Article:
Murphy's single made it an 8-4 ballgame, and Bruce Bochy came out to remove Lincecum. His line:
93 pitches (64 strikes)
Bochy called on Santiago Casilla to work out of a two-runner mess. Casilla was able to do just that, working back from a 2-0 count to strike out Elvis Andrus on an inside slider. The Giants have a four-run lead going into the bottom of the sixth.
This was already bad. This was already bad enough for the Rangers when they saw Cliff Lee get knocked out in the bottom of the fifth. At that point, the Giants had scored three runs in the inning to take a 5-2 lead, and they'd gotten themselves into the Ranger bullpen.
Then it got worse. So much worse. Darren O'Day came in out of the bullpen to face Juan Uribe. O'Day fell behind 2-0, missing with a pair of outside sliders. He tried to come back inside with a fastball, and Uribe was waiting for it, putting a good swing on the ball and driving it deep over the left-center fence.
Uribe's blast kept the crowd on its feet and turned a 5-2 thriller into an 8-2 blowout. The inning didn't even end there, as there was still time for a hit batter and a fielding error before O'Day was able to record the third out.
A six-run fifth inning has the Giants up by a very comfortable margin, and though there's ordinarily some worry that the starting pitcher gets cold sitting in the dugout for so long, Lincecum actually came to the plate twice in the frame, so his blood is pumping. All he needs to do now is pitch easy and get hitters out.
Tim Lincecum looks to be settled in. He's retired 11 of the last 12 batters he's faced, and he set the Rangers down 1-2-3 in the top of the fifth. Nine pitches earned him a pop out and a pair of grounders.
That's great news for the Giants. Better news for the Giants is that, all of a sudden, they also have a big lead.
Lincecum started the bottom of the fifth with a groundout. But Andres Torres came up swinging, ripping a first-pitch cutter into left field for a one-out double.
And with the go-ahead run in scoring position, Freddy Sanchez stood in and came through yet again. Sanchez worked a 2-1 count and then crushed a high fastball into center field. The ball came down, Torres came around to score, and Sanchez arrived at second base with his third double of the game. That put the Giants on top 3-2.
Following that, Aubrey Huff ripped another single back up the middle to score Burrell from second. That put the Giants up 5-2, and brought Ron Washington out of the dugout to remove Cliff Lee from the game. In comes Darren O'Day, and here's Lee's line:
104 pitches (69 strikes)
O'Day inherits two outs and men on first and second.
The Rangers scored a run in the first. They scored another run in the second. The Giants scored two in the third. For a matchup between Cliff Lee and Tim Lincecum, this game was getting a little too interesting and a little too high-scoring.
So they got together, talked about it, and agreed to shape up in the fourth. We just said goodbye to our first scoreless full frame of the game. Lincecum was able to retire the side on three groundouts, working around a two-out double by Mitch Moreland. His pitch count stands at 59.
And Lee did Lincecum one better, picking up his first 1-2-3 inning of the game. Aubrey Huff hit a harmless pop out to short. Juan Uribe followed with a strikeout. And then Edgar Renteria hit another pop-up to end it. Lee's pitch count stands at 75.
Off to the fifth we go, all knotted up at 2-2. The Giants have to be happy about the way they've battled back against Lee and forced him to throw a lot of pitches. But they still have a long way to go.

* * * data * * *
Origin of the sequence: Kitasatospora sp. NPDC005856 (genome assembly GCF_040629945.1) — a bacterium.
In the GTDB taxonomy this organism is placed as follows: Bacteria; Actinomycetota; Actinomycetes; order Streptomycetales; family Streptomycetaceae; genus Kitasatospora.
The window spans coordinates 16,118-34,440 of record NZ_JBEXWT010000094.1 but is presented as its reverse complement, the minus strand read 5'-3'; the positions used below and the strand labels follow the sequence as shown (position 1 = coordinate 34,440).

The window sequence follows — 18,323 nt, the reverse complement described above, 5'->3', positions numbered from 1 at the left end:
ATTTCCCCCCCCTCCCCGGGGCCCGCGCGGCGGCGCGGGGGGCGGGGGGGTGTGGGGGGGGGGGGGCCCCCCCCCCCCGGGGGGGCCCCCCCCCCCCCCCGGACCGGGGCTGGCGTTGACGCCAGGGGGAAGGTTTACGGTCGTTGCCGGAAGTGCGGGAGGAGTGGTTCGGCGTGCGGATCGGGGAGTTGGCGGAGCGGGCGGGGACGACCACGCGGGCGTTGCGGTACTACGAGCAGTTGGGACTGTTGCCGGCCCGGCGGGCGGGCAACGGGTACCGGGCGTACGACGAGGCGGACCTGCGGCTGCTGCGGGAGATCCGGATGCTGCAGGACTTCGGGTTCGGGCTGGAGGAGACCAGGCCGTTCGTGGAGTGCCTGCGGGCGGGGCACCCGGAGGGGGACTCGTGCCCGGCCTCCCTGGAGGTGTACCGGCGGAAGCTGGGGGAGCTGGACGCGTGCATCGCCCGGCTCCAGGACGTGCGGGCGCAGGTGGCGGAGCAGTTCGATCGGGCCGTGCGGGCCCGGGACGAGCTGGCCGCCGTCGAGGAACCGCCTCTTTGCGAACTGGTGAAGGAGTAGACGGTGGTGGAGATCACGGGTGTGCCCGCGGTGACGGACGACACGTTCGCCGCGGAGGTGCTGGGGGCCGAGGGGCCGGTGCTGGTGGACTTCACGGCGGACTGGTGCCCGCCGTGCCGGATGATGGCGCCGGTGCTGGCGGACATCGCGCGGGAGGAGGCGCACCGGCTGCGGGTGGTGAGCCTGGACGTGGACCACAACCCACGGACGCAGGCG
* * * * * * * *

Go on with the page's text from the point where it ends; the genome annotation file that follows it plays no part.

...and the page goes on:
After a shaky pair of early innings, Tim Lincecum settled down in the third, putting the Rangers away 1-2-3 on just eight pitches. That brought the Giants bats back to the plate, and this time, they were able to do some damage against Cliff Lee. So much damage that we're all tied up.
Starting things off, Edgar Renteria pulled a grounder to Michael Young's left at third base. Young was unable to come up with the ball cleanly, and by the time he picked it up, he didn't have a play. Renteria reached safely.
Lincecum followed by popping up a bunt attempt, but then Andres Torres stood in and got hit by an inside pitch in the arm. The hit batsman was just Lee's second all season long, and it gave the Giants a pair of baserunners.
And they cashed in. Freddy Sanchez ripped a ball into the left-center gap for his second double of the game, scoring Renteria from second. And then Buster Posey hit a soft line drive over Elvis Andrus' head at short, scoring Torres from third.
That tied the game up, and the Giants still had men on the corners with one out. But Lee settled down, freezing both Pat Burrell and Cody Ross for consecutive strikeouts. It was a good job of bouncing back, and the Giants may go on to regret wasting an opportunity to add on, but for now, they'll be happy with the tie.
Cliff Lee has decided to make this game exciting.
Lee was able to work around a weakly-hit double in the bottom of the first. He hit a double of his own in the top of the second. And in the bottom of the second, he's worked around another double that wasn't hit particularly well.
Huff worked a 1-1 count, and lifted a fly ball into right field down the line. It didn't have much distance and it had a bunch of hangtime, but Vladimir Guerrero wasn't able to run it down, and the ball dropped in for a two-out double.
Huff, though, would be stranded, as Juan Uribe was unable to bring him home. Uribe worked a full count, but swung and missed at a thigh-high cutter over the outer half.
To the third inning we go.
The Rangers pushed a run across in the top of the first, and Cliff Lee worked around a double in the bottom half to keep the score 1-0. Lee then came out and helped his own cause in a second inning that saw the Rangers add another.
Leading off against Tim Lincecum, Bengie Molina lined a base hit the other way into right field. Mitch Moreland followed with a strikeout, bringing Lee to the plate, but after fouling a bunt off, Lee decided to swing away and drilled a fastball over the outer half into the left-center gap. The ball split Pat Burrell and Andres Torres, who had been playing shallow, and Lee wound up on second with a double. Molina advanced to third.